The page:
Solidago altissima L. (Asteraceae), a perennial plant native to North America, is considered one of the most invasive weeds in Asia and Europe. The successful invasion of S. altissima is possibly due to its allelopathic effect along with high seed productivity and strong vegetative propagation through rhizomes. Herein, to understand the invasion of S. altissima via the allelopathic effect, we isolated and characterized known and undescribed compounds from the underground parts of S. altissima and evaluated their contribution to the overall allelopathic activity of the plant. NMR spectroscopy and LC-MS analyses clarified the chemical structure of ten specialized metabolites including three undescribed compounds, i.e., (4Z, 8Z)-10-tigloyloxy matricaria lactone, (4Z, 8Z)-10-angeloyloxy matricaria lactone, and (2Z, 8Z)-10-methacryloyloxy matricaria ester. The evaluation of the content and allelopathic ability of each compound showed that cis-dehydromatricaria ester contributes to the allelopathic activities of the S. altissima extract.
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Insect herbivores are important mediators of selection on traits that impact plant defense against herbivory and competitive ability. Although recent experiments demonstrate a central role for herbivory in driving rapid evolution of defense and competition-mediating traits, whether and how herbivory shapes heritable variation in these traits remains poorly understood. Here, we evaluate the structure and evolutionary stability of the G matrix for plant metabolites that are involved in defense and allelopathy in the tall goldenrod, Solidago altissima. We show that G has evolutionarily diverged between experimentally-replicated populations that evolved in the presence versus the absence of ambient herbivory, providing direct evidence for the evolution of G by natural selection. Specifically, evolution in an herbivore-free habitat altered the orientation of G, revealing a negative genetic covariation between defense- and competition-related metabolites that is typically masked in herbivore-exposed populations. Our results may be explained by predictions of classical quantitative genetic theory, as well as the theory of acquisition-allocation trade-offs. The study provides compelling evidence that herbivory drives the evolution of plant genetic architecture. This article is protected by copyright. All rights reserved.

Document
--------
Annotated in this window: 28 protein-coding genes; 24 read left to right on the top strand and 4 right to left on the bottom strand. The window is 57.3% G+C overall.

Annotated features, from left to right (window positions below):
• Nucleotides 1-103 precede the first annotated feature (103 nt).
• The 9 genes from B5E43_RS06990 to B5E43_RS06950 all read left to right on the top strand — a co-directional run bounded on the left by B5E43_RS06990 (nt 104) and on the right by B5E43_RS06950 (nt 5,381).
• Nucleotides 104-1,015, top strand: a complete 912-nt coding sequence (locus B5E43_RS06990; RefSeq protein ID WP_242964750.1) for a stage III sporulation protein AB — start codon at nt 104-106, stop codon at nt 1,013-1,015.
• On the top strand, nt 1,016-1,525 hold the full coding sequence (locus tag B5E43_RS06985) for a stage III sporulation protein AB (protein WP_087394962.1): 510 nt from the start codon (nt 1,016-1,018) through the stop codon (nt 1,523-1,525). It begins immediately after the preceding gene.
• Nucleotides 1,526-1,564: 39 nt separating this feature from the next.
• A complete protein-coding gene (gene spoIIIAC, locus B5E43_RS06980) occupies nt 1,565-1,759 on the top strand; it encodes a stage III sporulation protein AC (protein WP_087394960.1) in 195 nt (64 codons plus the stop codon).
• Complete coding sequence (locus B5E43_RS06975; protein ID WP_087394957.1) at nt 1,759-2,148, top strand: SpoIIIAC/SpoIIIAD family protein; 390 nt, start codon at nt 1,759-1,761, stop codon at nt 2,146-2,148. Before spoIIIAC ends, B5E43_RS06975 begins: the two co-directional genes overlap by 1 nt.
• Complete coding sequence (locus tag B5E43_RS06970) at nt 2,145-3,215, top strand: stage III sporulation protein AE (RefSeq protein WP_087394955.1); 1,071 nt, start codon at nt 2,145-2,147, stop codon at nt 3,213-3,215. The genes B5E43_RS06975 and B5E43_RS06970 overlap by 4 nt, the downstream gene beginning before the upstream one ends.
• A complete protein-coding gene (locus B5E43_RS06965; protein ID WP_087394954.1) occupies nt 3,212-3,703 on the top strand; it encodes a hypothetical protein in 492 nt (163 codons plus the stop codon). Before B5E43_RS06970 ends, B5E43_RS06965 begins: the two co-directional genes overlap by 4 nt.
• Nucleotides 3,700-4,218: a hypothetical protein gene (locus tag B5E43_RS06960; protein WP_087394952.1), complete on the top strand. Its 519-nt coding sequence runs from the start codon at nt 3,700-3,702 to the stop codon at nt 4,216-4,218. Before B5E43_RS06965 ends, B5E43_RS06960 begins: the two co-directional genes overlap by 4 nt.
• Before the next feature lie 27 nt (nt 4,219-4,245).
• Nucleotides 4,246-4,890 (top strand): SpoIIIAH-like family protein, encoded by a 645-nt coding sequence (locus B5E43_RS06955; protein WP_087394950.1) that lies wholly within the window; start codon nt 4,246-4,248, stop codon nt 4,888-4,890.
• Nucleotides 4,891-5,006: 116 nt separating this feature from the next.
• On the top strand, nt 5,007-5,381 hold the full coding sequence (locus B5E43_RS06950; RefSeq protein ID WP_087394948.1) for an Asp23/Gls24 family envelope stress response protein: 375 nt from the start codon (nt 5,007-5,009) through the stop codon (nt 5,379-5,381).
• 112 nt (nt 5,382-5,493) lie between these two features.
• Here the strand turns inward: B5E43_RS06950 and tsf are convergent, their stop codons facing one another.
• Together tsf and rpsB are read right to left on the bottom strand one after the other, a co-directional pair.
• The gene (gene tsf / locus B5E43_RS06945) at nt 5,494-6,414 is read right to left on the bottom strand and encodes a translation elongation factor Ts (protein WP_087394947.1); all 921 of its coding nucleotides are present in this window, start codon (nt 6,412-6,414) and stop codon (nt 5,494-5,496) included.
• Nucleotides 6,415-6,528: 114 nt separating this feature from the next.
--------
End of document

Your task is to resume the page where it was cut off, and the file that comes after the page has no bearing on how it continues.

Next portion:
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Herbivory can drive rapid evolution of plant chemical traits mediating defensive and competitive ability. At a geographic scale, plant populations that escape selection from their ancestral herbivores may evolve decreased defense and increased competitiveness. While contrasts between native and invasive populations of plants lend support to this hypothesis, such experiments cannot establish causal links between herbivory and evolved invasive phenotypes. 2.Here, we conducted geographic contrasts, and coupled these with long-term selection experiments that directly test for evolutionary responses to herbivore-exclusion. In common gardens, we contrasted Solidago altissima genotypes that were historically exposed or protected from herbivory across two experimental timescales: 1) a natural experiment where plant populations evolved either with native herbivory (in Minnesota and New York), or evolved relatively free from herbivory for ~100 years in Japan, and 2) a 12-year manipulative experiment where plants were either exposed to ambient herbivory, or treated with insecticide. 3.In both experiments, plant populations responded to herbivore-release by evolving increased production of root allelochemicals and inter-specific competitive ability against Poa pratensis. While plant resistance to a beetle herbivore did not diverge between plant origins, we still observed parallel evolutionary shifts in leaf secondary metabolite and protease inhibitor production, which may confer resistance to diverse herbivore species. 4.Synthesis. Observed evolutionary convergence for multiple plant traits, between the natural and manipulative experiments, emphasises the role of insect herbivores as key drivers of plant adaptation and geographic differentiation. This article is protected by copyright. All rights reserved.